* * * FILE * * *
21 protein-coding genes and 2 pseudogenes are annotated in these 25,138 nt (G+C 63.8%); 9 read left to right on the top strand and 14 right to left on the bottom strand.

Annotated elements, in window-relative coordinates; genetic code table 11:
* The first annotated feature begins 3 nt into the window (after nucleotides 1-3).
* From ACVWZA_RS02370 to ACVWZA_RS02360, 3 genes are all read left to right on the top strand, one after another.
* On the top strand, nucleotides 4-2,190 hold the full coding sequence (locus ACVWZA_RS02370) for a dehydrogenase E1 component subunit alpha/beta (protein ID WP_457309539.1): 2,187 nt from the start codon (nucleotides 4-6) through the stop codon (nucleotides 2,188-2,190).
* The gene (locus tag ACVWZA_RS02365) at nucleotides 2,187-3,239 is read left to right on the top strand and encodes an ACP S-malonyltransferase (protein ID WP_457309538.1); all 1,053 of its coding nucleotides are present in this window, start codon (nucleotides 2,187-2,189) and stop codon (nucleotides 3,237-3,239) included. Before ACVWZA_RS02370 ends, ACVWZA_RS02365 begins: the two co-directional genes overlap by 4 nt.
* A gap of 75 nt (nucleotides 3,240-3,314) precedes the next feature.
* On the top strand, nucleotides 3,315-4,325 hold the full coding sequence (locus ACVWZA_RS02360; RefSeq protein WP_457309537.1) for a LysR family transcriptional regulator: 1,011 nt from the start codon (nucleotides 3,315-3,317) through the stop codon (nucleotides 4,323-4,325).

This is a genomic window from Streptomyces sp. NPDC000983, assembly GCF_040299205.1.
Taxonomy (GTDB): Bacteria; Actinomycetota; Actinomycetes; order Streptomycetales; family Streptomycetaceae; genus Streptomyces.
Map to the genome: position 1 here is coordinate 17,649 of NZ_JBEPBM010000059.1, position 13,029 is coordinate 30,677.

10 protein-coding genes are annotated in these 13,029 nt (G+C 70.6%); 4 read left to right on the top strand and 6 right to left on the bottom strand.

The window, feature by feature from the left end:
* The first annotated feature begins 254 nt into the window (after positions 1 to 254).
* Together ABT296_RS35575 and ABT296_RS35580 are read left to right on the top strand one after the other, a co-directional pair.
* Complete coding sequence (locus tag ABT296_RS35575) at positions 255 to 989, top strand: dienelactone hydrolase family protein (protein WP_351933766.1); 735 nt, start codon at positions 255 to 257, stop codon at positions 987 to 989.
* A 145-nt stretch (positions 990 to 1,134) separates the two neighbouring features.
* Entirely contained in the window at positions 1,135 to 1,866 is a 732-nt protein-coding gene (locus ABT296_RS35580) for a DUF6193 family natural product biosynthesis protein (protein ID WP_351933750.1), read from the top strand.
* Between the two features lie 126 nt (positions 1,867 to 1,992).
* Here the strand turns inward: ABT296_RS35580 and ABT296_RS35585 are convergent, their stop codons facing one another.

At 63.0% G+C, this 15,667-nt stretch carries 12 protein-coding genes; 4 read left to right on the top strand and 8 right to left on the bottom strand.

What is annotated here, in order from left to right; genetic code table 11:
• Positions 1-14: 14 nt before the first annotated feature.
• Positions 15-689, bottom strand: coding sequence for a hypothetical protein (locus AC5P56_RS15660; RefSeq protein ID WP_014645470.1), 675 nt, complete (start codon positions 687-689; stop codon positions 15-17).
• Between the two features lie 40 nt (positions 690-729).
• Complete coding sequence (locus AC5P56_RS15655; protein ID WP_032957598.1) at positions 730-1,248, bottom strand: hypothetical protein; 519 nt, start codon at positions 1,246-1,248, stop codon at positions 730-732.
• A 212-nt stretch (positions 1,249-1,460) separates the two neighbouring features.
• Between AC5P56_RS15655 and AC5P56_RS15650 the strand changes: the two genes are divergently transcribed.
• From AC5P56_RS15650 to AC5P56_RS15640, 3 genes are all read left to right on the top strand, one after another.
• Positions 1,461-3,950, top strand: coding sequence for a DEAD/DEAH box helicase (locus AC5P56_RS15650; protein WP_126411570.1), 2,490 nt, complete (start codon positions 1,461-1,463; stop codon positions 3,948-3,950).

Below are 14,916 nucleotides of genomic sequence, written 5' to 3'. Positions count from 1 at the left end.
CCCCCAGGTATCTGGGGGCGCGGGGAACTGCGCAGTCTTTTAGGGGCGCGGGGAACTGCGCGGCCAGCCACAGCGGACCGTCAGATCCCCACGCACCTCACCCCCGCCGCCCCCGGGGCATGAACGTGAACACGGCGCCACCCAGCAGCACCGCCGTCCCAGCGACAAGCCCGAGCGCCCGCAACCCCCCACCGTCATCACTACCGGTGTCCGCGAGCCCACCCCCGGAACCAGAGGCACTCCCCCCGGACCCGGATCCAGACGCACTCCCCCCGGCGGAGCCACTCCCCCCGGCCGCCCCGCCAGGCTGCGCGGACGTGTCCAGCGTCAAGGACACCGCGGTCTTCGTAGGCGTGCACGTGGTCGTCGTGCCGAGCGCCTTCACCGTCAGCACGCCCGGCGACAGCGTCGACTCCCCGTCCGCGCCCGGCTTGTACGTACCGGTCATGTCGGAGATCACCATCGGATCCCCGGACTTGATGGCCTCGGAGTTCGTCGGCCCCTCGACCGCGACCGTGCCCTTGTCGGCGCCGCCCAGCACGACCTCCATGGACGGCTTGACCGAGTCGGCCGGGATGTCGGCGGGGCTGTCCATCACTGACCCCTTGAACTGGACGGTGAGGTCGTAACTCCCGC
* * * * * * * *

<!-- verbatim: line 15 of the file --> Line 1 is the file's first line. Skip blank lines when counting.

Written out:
* Together ABT296_RS35575 and ABT296_RS35580 are read left to right on the top strand one after the other, a co-directional pair.